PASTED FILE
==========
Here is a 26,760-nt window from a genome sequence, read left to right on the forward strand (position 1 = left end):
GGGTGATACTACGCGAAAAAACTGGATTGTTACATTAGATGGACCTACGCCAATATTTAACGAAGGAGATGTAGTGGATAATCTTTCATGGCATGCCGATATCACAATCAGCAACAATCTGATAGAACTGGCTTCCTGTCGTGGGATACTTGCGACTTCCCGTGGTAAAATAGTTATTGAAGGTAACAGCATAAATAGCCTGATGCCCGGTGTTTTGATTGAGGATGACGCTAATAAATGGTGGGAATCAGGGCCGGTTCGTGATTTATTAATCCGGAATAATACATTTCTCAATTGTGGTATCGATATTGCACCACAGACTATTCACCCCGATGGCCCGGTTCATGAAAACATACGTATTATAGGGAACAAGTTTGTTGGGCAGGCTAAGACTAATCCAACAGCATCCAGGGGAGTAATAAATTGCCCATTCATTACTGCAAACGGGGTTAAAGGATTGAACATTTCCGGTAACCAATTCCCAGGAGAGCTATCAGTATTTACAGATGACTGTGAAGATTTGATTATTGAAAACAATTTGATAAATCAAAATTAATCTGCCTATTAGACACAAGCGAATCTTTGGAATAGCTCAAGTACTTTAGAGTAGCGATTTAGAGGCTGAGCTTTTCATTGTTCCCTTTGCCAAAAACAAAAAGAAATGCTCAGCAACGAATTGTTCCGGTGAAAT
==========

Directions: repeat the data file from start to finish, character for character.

Here is a 26,760-nt window from a genome sequence, read left to right on the forward strand (position 1 = left end):
GGGTGATACTACGCGAAAAAACTGGATTGTTACATTAGATGGACCTACGCCAATATTTAACGAAGGAGATGTAGTGGATAATCTTTCATGGCATGCCGATATCACAATCAGCAACAATCTGATAGAACTGGCTTCCTGTCGTGGGATACTTGCGACTTCCCGTGGTAAAATAGTTATTGAAGGTAACAGCATAAATAGCCTGATGCCCGGTGTTTTGATTGAGGATGACGCTAATAAATGGTGGGAATCAGGGCCGGTTCGTGATTTATTAATCCGGAATAATACATTTCTCAATTGTGGTATCGATATTGCACCACAGACTATTCACCCCGATGGCCCGGTTCATGAAAACATACGTATTATAGGGAACAAGTTTGTTGGGCAGGCTAAGACTAATCCAACAGCATCCAGGGGAGTAATAAATTGCCCATTCATTACTGCAAACGGGGTTAAAGGATTGAACATTTCCGGTAACCAATTCCCAGGAGAGCTATCAGTATTTACAGATGACTGTGAAGATTTGATTATTGAAAACAATTTGATAAATCAAAATTAATCTGCCTATTAGACACAAGCGAATCTTTGGAATAGCTCAAGTACTTTAGAGTAGCGATTTAGAGGCTGAGCTTTTCATTGTTCCCTTTGCCAAAAACAAAAAGAAATGCTCAGCAACGAATTGTTCCGGTGAAAT